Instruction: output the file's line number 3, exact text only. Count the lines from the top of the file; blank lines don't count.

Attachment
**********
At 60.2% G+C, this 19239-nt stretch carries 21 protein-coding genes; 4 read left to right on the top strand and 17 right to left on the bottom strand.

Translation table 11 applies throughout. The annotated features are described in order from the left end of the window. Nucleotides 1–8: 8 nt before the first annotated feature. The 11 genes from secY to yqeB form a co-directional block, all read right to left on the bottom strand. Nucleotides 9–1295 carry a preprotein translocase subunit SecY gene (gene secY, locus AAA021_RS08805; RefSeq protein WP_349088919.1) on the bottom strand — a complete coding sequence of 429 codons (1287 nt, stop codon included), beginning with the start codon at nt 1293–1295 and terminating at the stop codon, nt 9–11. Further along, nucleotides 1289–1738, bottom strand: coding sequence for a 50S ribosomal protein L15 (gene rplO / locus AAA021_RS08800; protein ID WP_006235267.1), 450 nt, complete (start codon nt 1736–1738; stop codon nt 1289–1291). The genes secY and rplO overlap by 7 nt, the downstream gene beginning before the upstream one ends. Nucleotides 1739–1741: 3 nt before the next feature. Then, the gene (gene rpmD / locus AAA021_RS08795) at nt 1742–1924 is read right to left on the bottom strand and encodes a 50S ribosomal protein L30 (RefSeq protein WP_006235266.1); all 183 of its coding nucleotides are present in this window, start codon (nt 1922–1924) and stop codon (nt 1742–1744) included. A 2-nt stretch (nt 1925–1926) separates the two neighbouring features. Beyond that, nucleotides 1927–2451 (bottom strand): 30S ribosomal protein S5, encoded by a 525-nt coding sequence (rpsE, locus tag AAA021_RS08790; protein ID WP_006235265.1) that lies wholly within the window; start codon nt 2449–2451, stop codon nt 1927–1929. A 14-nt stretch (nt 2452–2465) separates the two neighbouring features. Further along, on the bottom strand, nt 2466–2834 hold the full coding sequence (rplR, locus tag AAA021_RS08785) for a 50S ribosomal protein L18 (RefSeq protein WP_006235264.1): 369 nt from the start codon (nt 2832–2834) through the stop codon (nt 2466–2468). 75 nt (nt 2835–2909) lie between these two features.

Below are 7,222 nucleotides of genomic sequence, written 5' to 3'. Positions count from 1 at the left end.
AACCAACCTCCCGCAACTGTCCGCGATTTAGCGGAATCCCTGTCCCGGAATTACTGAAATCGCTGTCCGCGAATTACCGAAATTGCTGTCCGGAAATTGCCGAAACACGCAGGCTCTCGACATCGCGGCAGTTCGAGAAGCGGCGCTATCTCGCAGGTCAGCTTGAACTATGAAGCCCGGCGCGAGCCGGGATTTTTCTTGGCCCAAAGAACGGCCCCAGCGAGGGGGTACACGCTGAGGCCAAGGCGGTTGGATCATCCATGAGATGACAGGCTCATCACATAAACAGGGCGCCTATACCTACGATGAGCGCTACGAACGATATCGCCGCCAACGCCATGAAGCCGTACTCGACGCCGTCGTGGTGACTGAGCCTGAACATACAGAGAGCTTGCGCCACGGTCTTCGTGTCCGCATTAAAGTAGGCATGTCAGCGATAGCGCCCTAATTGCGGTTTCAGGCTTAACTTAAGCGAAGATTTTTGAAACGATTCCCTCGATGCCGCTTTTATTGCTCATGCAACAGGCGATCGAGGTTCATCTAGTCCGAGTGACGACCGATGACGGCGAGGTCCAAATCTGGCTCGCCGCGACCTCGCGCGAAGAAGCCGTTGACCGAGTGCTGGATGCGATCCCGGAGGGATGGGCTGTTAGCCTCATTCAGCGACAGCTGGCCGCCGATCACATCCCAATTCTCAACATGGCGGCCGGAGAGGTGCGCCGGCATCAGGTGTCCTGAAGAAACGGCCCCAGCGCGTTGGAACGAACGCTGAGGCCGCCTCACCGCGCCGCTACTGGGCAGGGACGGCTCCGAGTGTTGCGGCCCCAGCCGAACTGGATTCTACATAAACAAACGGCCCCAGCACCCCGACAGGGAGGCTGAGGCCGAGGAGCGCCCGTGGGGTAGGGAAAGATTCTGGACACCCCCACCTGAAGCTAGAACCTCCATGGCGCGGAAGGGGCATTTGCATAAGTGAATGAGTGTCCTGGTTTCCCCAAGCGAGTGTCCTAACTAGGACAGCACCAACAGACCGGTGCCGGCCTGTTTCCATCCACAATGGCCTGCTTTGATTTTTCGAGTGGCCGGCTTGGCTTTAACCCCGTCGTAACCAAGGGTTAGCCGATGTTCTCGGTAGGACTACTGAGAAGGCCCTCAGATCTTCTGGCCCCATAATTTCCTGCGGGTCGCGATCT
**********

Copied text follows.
Below are 7,222 nucleotides of genomic sequence, written 5' to 3'. Positions count from 1 at the left end.